February marks the beginning of Women In Horror Month, an event created to celebrate the amazing women working in the genre, from directors and producer to the iconic scream queens. Despite what certain horror producers may think, there are a plethora of talented and demented women creating diabolically poignant pieces of horror cinema. In a genre that is so often described as misogynistic and exploitative, it can seem easy to dismiss it and not address its long history of interrogating societal fears. But, women have been working against, and sometimes with, those conventions just as long as any man.
To help you celebrate all month long, we’ve compiled a list of 10 horror films directed by women to put on your watch list. But don’t confine your honoring of women in horror to just February; they deserve your attention and support all year long.
American Psycho, dir. Mary Harron
Everything superficial about American Psycho appeals to the kind of masculine, wide-eyed, dorm room energy of boys of a certain age—its sleek quotability, retro aesthetic, sardonic wit, and extreme violence are all, well, pure Bret Easton Ellis, literature’s resident teenage boy. And while Ellis may have crafted his tale of a absurd Wall Street serial killer with his own anger and transgressive style in mind, director Mary Harron grants her film adaptation of the novel with a entirely different, yet no less fascinating lens through which to view the world of Patrick Bateman. And who better to craft a killer of women than a woman herself?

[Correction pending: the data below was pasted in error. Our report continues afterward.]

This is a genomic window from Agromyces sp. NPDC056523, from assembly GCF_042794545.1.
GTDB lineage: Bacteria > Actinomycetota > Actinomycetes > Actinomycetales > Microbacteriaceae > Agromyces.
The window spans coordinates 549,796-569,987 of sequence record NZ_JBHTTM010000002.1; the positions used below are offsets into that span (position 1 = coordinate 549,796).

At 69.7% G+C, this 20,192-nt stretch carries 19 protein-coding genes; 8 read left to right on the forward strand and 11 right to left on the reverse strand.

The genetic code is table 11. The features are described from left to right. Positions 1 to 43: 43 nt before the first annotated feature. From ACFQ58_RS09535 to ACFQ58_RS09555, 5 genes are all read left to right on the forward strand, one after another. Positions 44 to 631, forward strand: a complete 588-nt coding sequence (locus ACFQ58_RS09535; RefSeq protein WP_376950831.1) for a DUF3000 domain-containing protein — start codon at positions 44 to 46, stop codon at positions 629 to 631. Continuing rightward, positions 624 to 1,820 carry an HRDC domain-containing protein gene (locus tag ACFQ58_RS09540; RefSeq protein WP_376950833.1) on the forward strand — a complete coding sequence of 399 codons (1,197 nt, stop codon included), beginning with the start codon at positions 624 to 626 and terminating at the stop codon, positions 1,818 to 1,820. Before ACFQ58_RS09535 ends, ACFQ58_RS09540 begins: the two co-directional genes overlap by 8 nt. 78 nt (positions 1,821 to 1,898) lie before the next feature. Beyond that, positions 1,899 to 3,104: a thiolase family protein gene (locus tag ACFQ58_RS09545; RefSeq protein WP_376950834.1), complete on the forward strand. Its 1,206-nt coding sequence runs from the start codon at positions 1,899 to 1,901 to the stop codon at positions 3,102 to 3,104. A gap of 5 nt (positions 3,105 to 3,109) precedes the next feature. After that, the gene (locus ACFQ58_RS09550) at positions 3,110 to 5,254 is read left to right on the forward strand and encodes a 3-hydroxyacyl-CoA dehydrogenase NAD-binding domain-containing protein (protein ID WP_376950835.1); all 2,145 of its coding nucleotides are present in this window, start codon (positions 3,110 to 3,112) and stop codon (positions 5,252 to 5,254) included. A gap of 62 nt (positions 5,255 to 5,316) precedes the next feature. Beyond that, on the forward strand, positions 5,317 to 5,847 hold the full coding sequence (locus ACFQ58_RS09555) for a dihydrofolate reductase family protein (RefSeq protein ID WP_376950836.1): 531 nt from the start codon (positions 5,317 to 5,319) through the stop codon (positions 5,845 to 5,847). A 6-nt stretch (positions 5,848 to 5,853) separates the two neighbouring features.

American Psycho might be funny—scratch that, it’s hilarious—but the horror grows with each passing frame, building in Bateman’s victims on screen, building in us, and building in the character himself as reality starts to slip away. The film’s germane, eerie satire of American capitalism and wealth only deepen some truly terrifying sequences of murder and mutilation that speak to the horrors of misogyny and power. Yet so much of that depth owes itself to Harron’s camera, which doesn’t linger on these women’s bodies and ask us to revel in their destruction, but rather remains tight on Christian Bale’s face, clothes, hands—the apathetic instruments of a society that values nothing but money.
Okay, this is starting to sound like more dorm room analysis, but it only takes one good watch to enthralled by this movie for a lifetime. Come for the controversy, stay for the cultural commentary, and return time after time for “I have to return some video tapes.”
Blue My Mind, dir. Lisa Brühlmann